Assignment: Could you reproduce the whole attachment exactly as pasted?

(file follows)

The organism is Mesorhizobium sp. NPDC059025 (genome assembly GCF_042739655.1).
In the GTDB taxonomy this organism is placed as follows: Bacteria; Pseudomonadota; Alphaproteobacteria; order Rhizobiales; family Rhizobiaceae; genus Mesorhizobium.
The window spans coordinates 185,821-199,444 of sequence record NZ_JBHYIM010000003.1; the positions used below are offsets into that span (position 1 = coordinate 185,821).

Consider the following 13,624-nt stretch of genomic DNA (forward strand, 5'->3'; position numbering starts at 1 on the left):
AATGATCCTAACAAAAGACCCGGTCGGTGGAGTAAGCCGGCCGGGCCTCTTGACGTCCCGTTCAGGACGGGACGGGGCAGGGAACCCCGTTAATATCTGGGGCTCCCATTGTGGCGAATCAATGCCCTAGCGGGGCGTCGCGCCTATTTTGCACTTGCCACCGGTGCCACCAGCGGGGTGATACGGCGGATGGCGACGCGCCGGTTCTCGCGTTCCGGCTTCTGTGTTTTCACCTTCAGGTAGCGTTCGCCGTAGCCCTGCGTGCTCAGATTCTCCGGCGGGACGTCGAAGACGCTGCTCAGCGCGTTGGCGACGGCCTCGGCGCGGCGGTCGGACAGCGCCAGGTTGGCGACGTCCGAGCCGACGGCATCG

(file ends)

The organism is Mesorhizobium sp. NPDC059025 (genome assembly GCF_042739655.1).
In the GTDB taxonomy this organism is placed as follows: Bacteria; Pseudomonadota; Alphaproteobacteria; order Rhizobiales; family Rhizobiaceae; genus Mesorhizobium.
The window spans coordinates 185,821-199,444 of sequence record NZ_JBHYIM010000003.1; the positions used below are offsets into that span (position 1 = coordinate 185,821).

Consider the following 13,624-nt stretch of genomic DNA (forward strand, 5'->3'; position numbering starts at 1 on the left):
AATGATCCTAACAAAAGACCCGGTCGGTGGAGTAAGCCGGCCGGGCCTCTTGACGTCCCGTTCAGGACGGGACGGGGCAGGGAACCCCGTTAATATCTGGGGCTCCCATTGTGGCGAATCAATGCCCTAGCGGGGCGTCGCGCCTATTTTGCACTTGCCACCGGTGCCACCAGCGGGGTGATACGGCGGATGGCGACGCGCCGGTTCTCGCGTTCCGGCTTCTGTGTTTTCACCTTCAGGTAGCGTTCGCCGTAGCCCTGCGTGCTCAGATTCTCCGGCGGGACGTCGAAGACGCTGCTCAGCGCGTTGGCGACGGCCTCGGCGCGGCGGTCGGACAGCGCCAGGTTGGCGACGTCCGAGCCGACGGCATCG